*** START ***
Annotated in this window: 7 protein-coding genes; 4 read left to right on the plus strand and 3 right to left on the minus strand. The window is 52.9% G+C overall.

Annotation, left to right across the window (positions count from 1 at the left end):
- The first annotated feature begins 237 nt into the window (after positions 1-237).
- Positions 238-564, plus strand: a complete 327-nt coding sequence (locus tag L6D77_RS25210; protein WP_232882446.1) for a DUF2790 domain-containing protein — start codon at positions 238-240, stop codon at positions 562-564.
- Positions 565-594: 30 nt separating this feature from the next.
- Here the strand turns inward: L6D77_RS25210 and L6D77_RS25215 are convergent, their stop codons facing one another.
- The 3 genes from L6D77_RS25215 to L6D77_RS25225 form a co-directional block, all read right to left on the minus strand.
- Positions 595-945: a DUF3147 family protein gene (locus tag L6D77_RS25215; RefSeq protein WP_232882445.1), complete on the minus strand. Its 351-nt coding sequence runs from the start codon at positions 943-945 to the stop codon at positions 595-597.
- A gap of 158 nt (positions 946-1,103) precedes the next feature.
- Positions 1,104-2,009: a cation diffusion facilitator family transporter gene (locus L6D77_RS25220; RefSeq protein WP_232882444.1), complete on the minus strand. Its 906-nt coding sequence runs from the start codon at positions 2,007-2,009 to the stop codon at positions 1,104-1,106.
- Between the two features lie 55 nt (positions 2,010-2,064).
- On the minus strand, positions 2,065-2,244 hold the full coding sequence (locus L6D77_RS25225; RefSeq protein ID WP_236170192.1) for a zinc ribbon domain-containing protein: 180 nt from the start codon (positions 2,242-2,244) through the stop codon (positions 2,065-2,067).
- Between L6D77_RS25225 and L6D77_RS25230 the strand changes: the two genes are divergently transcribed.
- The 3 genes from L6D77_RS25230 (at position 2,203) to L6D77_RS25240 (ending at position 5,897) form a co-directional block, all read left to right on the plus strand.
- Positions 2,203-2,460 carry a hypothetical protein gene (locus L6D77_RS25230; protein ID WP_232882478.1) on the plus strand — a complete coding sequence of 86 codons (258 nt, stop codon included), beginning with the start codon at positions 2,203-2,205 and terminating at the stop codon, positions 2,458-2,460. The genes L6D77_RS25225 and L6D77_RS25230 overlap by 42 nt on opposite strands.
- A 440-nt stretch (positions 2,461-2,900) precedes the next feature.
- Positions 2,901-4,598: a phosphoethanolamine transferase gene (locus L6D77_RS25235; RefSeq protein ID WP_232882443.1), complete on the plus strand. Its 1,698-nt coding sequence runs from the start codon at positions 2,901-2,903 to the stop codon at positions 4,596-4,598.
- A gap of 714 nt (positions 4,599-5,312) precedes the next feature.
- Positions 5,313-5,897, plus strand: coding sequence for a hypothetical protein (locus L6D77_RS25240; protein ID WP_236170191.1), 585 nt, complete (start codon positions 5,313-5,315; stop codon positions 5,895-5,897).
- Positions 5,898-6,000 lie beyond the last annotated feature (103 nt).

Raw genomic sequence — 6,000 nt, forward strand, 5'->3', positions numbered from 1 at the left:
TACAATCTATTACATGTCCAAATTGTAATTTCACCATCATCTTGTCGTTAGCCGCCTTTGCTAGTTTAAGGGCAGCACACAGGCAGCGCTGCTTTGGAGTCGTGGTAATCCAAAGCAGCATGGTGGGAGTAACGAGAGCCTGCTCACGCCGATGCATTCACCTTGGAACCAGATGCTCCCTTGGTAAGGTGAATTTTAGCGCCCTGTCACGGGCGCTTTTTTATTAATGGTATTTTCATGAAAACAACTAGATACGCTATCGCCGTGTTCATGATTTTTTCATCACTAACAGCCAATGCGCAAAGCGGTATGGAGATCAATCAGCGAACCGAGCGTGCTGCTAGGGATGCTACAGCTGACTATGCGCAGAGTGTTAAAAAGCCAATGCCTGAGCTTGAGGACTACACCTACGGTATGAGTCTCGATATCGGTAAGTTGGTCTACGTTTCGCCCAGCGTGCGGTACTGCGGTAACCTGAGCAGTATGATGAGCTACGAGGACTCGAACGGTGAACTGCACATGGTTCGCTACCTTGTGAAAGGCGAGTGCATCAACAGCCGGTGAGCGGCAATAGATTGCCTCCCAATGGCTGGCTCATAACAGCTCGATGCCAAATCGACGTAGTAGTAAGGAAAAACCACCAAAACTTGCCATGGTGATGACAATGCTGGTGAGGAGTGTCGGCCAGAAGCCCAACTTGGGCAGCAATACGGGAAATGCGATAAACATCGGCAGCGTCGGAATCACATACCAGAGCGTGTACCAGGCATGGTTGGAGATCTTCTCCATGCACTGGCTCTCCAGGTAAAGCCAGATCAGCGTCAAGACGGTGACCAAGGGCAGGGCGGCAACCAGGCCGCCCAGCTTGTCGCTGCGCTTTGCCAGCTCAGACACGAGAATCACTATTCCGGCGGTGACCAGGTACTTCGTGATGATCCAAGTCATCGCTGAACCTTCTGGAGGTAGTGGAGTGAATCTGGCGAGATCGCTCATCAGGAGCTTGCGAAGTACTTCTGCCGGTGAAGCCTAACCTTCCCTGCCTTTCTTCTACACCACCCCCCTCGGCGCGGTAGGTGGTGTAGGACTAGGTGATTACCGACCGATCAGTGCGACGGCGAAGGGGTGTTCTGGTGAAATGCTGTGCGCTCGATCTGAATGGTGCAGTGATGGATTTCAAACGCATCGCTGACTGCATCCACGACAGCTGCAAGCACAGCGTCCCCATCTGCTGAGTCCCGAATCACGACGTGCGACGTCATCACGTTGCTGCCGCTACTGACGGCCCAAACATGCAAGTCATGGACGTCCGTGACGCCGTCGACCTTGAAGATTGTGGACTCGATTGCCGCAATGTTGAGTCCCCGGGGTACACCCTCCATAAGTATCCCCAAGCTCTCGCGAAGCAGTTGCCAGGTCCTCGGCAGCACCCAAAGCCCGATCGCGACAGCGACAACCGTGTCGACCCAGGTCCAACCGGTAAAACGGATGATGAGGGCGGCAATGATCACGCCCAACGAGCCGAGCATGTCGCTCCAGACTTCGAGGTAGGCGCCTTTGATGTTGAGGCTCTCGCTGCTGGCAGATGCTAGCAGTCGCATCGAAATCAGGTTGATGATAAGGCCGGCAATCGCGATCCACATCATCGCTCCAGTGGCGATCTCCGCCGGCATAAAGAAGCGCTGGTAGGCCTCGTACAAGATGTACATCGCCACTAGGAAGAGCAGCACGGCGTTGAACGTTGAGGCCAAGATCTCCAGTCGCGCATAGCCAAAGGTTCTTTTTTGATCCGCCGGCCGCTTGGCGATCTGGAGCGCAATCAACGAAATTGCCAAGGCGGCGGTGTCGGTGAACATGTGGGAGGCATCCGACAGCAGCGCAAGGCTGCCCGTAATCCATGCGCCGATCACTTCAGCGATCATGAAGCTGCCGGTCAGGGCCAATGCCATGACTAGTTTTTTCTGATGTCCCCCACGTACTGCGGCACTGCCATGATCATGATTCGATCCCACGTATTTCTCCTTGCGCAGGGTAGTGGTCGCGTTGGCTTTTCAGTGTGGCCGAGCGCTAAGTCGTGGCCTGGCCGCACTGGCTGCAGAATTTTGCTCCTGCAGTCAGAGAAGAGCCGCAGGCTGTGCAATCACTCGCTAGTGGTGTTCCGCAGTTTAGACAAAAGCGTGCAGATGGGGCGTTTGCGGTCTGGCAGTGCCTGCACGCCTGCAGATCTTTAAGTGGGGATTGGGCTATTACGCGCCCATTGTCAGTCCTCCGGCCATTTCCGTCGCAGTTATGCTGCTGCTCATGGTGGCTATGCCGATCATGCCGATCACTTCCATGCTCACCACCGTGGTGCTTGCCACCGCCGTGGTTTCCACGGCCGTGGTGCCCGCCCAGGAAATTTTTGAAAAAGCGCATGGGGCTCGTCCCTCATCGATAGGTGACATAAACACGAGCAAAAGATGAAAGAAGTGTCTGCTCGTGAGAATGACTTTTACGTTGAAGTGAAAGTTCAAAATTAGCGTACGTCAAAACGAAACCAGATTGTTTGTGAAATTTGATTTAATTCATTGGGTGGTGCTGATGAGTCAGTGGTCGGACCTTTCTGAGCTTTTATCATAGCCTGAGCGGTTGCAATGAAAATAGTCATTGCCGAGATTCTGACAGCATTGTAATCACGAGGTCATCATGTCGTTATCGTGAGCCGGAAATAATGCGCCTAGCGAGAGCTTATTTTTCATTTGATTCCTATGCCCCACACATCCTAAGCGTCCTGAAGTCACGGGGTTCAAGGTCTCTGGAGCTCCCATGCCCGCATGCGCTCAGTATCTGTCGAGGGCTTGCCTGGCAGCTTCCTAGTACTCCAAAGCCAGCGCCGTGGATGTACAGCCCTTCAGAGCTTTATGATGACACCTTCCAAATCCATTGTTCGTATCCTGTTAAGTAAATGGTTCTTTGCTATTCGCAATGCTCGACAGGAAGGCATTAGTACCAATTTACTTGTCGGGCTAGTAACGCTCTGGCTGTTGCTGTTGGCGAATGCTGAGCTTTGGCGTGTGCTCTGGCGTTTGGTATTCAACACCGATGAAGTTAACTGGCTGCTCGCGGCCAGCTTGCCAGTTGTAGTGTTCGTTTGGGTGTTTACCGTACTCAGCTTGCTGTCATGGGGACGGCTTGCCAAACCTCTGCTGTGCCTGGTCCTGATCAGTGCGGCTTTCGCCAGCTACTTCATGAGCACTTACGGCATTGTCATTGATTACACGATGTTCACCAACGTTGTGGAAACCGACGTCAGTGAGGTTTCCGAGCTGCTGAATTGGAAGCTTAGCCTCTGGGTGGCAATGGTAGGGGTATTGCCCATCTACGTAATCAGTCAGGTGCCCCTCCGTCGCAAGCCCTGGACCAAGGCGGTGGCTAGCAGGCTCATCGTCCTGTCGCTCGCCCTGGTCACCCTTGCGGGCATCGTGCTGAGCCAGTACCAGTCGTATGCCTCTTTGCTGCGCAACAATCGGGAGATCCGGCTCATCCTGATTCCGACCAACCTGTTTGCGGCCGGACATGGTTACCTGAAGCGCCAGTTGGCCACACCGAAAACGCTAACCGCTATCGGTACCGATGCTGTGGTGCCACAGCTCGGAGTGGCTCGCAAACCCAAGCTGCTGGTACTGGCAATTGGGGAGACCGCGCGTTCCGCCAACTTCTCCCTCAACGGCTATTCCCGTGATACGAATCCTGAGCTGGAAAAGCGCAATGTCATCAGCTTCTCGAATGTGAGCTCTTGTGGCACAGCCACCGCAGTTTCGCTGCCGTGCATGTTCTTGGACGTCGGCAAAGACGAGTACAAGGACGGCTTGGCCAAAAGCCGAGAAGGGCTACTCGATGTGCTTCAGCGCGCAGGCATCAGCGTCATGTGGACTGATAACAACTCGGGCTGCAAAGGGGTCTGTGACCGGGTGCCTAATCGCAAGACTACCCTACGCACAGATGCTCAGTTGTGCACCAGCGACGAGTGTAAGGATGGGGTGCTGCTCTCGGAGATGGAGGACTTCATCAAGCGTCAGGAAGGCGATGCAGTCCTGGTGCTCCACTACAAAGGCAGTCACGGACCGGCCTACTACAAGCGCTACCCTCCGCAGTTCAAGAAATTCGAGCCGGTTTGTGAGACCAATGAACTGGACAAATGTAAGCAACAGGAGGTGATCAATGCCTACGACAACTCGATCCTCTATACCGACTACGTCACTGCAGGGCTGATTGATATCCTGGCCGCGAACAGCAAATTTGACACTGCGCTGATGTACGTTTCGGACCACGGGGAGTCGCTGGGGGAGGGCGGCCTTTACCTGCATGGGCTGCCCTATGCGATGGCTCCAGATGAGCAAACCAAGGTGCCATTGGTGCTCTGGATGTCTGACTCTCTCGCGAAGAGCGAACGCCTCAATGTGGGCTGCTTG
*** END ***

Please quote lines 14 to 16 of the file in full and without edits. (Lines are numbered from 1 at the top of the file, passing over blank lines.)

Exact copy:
- The 3 genes from L6D77_RS25230 (at position 2,203) to L6D77_RS25240 (ending at position 5,897) form a co-directional block, all read left to right on the plus strand.
- Positions 2,203-2,460 carry a hypothetical protein gene (locus L6D77_RS25230; protein ID WP_232882478.1) on the plus strand — a complete coding sequence of 86 codons (258 nt, stop codon included), beginning with the start codon at positions 2,203-2,205 and terminating at the stop codon, positions 2,458-2,460. The genes L6D77_RS25225 and L6D77_RS25230 overlap by 42 nt on opposite strands.
- A 440-nt stretch (positions 2,461-2,900) precedes the next feature.